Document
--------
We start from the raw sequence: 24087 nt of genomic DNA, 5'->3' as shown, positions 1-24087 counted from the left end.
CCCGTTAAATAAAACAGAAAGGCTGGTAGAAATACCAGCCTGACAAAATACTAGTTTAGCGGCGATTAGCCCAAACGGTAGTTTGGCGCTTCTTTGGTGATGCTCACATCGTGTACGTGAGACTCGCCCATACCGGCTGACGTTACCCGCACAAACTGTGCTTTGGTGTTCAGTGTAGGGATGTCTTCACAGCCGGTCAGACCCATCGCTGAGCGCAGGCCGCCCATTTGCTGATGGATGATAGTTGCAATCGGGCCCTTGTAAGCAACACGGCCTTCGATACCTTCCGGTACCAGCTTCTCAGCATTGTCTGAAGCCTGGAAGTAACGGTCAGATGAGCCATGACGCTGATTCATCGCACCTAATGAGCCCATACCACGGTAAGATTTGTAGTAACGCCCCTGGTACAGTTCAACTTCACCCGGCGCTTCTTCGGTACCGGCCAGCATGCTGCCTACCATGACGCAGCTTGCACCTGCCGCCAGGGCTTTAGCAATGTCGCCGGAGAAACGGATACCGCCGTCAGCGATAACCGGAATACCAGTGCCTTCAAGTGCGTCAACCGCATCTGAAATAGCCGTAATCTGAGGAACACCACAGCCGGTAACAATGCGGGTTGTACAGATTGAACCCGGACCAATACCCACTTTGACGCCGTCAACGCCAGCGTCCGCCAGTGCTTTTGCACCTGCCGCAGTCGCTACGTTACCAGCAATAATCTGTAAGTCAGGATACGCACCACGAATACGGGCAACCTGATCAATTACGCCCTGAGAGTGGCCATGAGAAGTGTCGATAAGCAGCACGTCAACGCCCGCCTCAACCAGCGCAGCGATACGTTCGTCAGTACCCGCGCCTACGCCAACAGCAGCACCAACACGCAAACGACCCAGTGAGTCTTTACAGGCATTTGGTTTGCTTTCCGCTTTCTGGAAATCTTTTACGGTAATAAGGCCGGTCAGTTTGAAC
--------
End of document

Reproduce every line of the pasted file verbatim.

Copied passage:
We start from the raw sequence: 24087 nt of genomic DNA, 5'->3' as shown, positions 1-24087 counted from the left end.
CCCGTTAAATAAAACAGAAAGGCTGGTAGAAATACCAGCCTGACAAAATACTAGTTTAGCGGCGATTAGCCCAAACGGTAGTTTGGCGCTTCTTTGGTGATGCTCACATCGTGTACGTGAGACTCGCCCATACCGGCTGACGTTACCCGCACAAACTGTGCTTTGGTGTTCAGTGTAGGGATGTCTTCACAGCCGGTCAGACCCATCGCTGAGCGCAGGCCGCCCATTTGCTGATGGATGATAGTTGCAATCGGGCCCTTGTAAGCAACACGGCCTTCGATACCTTCCGGTACCAGCTTCTCAGCATTGTCTGAAGCCTGGAAGTAACGGTCAGATGAGCCATGACGCTGATTCATCGCACCTAATGAGCCCATACCACGGTAAGATTTGTAGTAACGCCCCTGGTACAGTTCAACTTCACCCGGCGCTTCTTCGGTACCGGCCAGCATGCTGCCTACCATGACGCAGCTTGCACCTGCCGCCAGGGCTTTAGCAATGTCGCCGGAGAAACGGATACCGCCGTCAGCGATAACCGGAATACCAGTGCCTTCAAGTGCGTCAACCGCATCTGAAATAGCCGTAATCTGAGGAACACCACAGCCGGTAACAATGCGGGTTGTACAGATTGAACCCGGACCAATACCCACTTTGACGCCGTCAACGCCAGCGTCCGCCAGTGCTTTTGCACCTGCCGCAGTCGCTACGTTACCAGCAATAATCTGTAAGTCAGGATACGCACCACGAATACGGGCAACCTGATCAATTACGCCCTGAGAGTGGCCATGAGAAGTGTCGATAAGCAGCACGTCAACGCCCGCCTCAACCAGCGCAGCGATACGTTCGTCAGTACCCGCGCCTACGCCAACAGCAGCACCAACACGCAAACGACCCAGTGAGTCTTTACAGGCATTTGGTTTGCTTTCCGCTTTCTGGAAATCTTTTACGGTAATAAGGCCGGTCAGTTTGAAC